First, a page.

I thought of Patriot’s Day last 4th of July while I watched my first Charlesboro 4th of July Parade. The parade route is nothing but a country road in the Charlesboro community about 7 miles from where I live. But this was the parade’s 33rd year.
There has to be something other than just wanting to be in a parade that has kept this home-grown event going for 33 years. There are no bands. Politicians aren’t supposed to hang their banners. Anyone with a vehicle can participate, the only requirement is that the flag or the colors red, white and blue are prominently displayed. The same gentleman dressed as Uncle Sam for many of those years, now a younger relative makes an appearance.
And people from all over come to watch! They back their cars and pick-ups onto the shoulder, under the shade trees and set up their lawn chairs-either on the ground or in the truck beds. One vendor, Maw and Paw’s Boiled Peanuts sells peanuts, popcorn and cherry lemonade. The proceeds go to a Veterans’ organization.
I watched like a native – sitting in my lawn chair, eating my first-ever bag of boiled peanuts. 🙂 People treated me like I was a member of the community, teased me about those peanuts, and were happy I’d decided to join them. They shouted hellos and traded news with those in the parade. They made sure the little ones were paying attention. Then they gathered at the cemetery to place flags and honor their dead.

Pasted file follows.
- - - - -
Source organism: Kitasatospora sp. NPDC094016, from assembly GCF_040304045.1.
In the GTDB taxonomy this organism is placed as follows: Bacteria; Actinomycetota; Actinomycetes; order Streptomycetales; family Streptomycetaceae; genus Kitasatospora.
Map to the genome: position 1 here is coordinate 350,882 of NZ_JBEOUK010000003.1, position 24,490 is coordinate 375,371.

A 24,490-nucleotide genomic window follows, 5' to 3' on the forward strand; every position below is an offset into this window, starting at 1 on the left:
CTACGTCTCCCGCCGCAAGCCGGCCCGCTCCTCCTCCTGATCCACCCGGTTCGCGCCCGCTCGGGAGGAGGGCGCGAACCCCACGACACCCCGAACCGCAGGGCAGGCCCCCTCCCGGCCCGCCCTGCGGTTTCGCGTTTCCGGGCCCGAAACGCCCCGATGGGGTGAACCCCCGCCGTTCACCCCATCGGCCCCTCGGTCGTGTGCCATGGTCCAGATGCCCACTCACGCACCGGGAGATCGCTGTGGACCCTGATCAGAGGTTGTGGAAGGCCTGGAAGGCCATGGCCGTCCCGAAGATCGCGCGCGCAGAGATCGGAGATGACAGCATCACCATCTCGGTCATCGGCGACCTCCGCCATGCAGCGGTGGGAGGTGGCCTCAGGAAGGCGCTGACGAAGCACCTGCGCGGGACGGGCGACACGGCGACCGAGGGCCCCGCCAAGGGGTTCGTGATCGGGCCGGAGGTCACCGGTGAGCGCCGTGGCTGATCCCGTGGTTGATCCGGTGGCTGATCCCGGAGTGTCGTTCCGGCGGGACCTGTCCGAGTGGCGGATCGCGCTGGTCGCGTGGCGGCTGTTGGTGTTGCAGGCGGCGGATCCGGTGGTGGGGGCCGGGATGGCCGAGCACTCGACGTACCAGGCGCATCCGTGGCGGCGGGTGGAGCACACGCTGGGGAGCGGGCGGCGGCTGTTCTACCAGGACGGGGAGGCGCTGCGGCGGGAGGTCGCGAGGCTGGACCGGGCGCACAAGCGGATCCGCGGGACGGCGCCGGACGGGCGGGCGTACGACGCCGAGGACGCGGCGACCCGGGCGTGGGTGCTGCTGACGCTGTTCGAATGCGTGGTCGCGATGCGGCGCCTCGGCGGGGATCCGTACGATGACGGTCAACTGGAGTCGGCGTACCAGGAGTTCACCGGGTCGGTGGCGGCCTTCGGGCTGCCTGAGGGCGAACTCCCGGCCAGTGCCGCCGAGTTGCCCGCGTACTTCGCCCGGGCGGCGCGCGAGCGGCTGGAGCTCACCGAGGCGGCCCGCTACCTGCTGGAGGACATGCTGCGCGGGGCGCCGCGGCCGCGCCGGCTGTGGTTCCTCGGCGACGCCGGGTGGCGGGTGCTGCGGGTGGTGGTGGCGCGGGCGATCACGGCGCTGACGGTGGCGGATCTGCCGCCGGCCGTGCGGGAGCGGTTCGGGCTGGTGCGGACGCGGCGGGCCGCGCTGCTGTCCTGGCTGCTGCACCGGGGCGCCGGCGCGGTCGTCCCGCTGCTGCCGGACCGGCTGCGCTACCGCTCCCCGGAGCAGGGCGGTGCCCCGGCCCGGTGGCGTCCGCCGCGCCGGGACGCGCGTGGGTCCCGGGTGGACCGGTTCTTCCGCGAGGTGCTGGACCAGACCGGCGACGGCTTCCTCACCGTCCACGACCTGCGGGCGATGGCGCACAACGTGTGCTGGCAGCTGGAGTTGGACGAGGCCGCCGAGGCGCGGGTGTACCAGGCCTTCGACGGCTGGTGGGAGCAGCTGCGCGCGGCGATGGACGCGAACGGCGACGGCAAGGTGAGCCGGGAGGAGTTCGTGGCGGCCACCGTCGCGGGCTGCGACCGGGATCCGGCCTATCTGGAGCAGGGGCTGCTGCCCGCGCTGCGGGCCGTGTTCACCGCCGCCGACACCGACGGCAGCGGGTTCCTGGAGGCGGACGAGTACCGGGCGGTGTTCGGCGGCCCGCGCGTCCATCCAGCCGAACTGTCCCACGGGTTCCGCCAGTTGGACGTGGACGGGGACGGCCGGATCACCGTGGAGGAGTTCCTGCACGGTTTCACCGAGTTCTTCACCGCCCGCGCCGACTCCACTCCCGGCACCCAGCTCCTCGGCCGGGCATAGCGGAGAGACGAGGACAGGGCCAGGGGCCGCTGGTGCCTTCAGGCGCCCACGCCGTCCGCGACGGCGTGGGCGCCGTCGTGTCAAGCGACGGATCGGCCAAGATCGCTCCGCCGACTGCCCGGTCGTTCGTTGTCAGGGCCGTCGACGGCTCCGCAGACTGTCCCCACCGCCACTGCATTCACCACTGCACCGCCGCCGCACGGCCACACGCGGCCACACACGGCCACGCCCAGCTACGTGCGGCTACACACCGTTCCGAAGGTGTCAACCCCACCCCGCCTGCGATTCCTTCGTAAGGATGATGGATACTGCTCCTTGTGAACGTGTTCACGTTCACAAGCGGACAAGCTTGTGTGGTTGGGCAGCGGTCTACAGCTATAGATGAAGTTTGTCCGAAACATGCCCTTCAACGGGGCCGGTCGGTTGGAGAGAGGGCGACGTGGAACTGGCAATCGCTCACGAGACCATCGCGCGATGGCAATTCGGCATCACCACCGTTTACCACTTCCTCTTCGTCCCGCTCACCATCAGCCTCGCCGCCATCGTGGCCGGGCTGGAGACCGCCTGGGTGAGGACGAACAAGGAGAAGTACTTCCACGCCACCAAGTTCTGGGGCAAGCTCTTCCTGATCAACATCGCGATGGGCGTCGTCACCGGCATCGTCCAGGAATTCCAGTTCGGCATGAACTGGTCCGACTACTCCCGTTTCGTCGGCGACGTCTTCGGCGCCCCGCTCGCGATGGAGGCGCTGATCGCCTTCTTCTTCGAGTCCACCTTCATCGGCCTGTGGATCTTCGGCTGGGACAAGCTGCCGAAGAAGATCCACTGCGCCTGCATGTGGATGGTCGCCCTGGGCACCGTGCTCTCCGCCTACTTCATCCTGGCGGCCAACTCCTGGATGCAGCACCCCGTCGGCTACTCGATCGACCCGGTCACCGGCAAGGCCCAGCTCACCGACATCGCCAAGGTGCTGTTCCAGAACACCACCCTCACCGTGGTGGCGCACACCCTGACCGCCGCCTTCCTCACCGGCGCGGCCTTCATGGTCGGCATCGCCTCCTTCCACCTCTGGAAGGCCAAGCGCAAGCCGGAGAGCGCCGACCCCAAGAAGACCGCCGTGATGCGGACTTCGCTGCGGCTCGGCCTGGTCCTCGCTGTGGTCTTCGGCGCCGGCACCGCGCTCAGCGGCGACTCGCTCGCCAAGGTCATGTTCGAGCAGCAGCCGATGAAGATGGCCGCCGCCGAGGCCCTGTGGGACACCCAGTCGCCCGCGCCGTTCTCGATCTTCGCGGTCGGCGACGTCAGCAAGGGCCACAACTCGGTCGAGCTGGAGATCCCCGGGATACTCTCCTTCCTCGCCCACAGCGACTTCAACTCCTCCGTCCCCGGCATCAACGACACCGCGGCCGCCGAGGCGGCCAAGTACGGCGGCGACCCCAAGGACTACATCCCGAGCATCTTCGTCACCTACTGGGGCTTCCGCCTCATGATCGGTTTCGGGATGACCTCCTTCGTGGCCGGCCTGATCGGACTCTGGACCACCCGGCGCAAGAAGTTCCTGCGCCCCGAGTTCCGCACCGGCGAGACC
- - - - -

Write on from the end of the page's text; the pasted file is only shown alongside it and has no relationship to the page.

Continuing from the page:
And my first thought was, this is patriotism at its most basic element – the love and respect for the flag and what it represents, the sense of community and pride in it, families instilling in their children those loves.
Today we honor and remember those who died eleven years ago. We honor and remember those who have fought, and continue to fight, as a consequence of that tragedy. As I write this, ‘tragedy’ seems a weak word to describe that day.
When I attend the official local parades, the ones down Main Street complete with bands and politicians, I’m moved to tears when I see the number of high school students in the Jr. ROTC units. I have to believe that some of that service begins with watching a parade from the back of a pick-up, waving their colors.